Founded in 1994, France’s Dirge is one of the most important bands in the genre of post-metal. While they originally had a more industrial sound, they soon moved into more atmospheric realms of heavy music. Combining elements of sludge, doom, and ambient, Dirge’s sound is unique and recognizable albeit almost archetypical of what we know as post-metal today. Lost Empyrean is their seventh album and another pretty great addition to their impressively consistent discography.
The upcoming release of Lost Empyrean follows four years of silence and a two-and-a-half year writing process. Luckily, the waiting time was worth it. Lost Empyrean is a beautiful and impressive album. Thematically, the album deals with the character of existence itself, the relationship between eternity and the confines of earthly life. Lost Empyrean is a dynamic and multi-faceted record that is both atmospheric and crushingly heavy. Sludgy riffs and ominous ambient soundscapes collide and build an atmosphere of turmoil and expanse. It is an album that lives off of contrast and contradictions. Heaviness and floating ambiance flow one into another and evoke images of vast desolate landscapes and feelings of being lost in a lonely world.
The songwriting is rational and emotional at the same time, with passages that sound very thought through and technical and more organic sections appealing to the emotions. While the album as a whole sounds like one big composition, there are many single elements to be noticed and appreciated throughout the record. The title track especially stands out to me, as it is one of the more melodic songs on the record, but without neglecting any of the sludgy heaviness the overall sound of the album is characterized by.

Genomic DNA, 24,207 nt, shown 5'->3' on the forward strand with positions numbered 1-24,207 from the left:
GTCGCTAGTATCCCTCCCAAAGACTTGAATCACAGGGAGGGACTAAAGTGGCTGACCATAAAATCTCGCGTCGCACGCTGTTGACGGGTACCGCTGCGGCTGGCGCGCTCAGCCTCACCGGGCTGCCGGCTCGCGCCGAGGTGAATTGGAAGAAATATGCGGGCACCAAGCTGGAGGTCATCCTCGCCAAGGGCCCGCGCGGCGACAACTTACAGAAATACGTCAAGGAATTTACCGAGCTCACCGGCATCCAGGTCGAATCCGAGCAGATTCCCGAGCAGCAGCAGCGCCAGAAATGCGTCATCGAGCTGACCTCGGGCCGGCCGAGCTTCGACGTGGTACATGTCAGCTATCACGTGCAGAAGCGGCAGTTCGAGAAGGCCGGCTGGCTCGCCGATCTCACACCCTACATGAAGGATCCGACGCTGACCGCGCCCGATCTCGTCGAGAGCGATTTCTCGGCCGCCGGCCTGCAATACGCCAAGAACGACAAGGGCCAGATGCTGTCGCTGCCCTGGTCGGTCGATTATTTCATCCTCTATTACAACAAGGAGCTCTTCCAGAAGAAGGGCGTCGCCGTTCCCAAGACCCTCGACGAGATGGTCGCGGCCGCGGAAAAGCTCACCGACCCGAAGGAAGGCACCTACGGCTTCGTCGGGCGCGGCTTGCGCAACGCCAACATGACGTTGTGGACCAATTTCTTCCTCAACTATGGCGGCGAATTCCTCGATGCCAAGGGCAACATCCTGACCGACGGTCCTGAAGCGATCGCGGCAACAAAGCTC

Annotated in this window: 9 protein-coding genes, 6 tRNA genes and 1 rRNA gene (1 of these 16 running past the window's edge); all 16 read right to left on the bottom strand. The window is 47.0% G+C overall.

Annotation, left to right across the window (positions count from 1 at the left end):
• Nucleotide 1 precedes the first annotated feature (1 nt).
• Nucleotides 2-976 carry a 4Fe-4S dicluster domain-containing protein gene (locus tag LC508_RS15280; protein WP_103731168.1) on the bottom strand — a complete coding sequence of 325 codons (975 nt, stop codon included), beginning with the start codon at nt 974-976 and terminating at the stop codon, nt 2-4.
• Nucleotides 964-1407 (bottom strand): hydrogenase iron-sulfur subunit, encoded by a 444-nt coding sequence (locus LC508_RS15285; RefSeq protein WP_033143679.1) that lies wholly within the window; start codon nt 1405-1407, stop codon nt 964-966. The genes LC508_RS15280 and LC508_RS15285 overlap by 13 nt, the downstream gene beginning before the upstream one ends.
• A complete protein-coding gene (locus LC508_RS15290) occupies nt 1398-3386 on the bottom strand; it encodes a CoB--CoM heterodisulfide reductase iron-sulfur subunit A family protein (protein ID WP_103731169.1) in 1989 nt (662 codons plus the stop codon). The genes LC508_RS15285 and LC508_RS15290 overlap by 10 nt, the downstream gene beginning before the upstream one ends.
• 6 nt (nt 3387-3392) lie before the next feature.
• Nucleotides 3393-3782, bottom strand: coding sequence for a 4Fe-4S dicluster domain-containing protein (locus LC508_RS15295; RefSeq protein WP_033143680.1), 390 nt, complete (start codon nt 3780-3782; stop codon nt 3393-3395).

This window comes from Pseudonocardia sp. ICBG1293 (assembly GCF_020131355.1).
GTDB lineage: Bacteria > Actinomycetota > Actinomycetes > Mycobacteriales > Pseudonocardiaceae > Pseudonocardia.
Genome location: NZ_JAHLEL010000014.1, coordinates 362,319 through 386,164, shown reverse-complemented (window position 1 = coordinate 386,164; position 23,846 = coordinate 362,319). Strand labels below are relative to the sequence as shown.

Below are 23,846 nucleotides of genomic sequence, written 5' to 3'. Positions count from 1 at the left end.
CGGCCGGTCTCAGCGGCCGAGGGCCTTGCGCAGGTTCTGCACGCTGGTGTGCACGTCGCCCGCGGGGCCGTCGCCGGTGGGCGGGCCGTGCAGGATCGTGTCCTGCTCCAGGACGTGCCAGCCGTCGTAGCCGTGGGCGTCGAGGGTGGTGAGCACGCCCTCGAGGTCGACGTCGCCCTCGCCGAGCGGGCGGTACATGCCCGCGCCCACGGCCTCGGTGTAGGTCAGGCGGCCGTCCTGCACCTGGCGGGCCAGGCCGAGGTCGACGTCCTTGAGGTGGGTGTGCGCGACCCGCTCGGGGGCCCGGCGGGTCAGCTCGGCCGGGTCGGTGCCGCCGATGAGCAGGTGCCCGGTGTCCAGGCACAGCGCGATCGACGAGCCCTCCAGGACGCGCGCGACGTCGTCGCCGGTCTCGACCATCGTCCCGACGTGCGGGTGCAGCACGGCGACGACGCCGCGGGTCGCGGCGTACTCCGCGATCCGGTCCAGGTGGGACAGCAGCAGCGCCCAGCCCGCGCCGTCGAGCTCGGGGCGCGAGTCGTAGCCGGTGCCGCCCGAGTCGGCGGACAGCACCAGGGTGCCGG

The vocals on Lost Empyrean are more varied than I expected after hearing the first two tracks, and range from typical hardcore influenced inharmonious shouting to spoken word passages and cleaner sung sections. However, the vocals are still my least favorite element of Dirge’s sound. When sung in the sludgy, disharmonious way, they often feel like a flaw in a perfectly beautiful image. Then again, that is probably one of the reasons they are performed the way they are – to increase the music’s atmosphere of contrast and contradictoriness. Still, I’d really like to hear an instrumental version of this album one day, because the riffs and melodies, the soundscapes and subtle details of the compositions are truly fascinating and impressive.
All in all, Lost Empyrean is a more than solid post-/sludge metal album rich in atmosphere and moments of musical genius that will definitely be to your liking if you like heavy riffs and atmospheric soundscapes.
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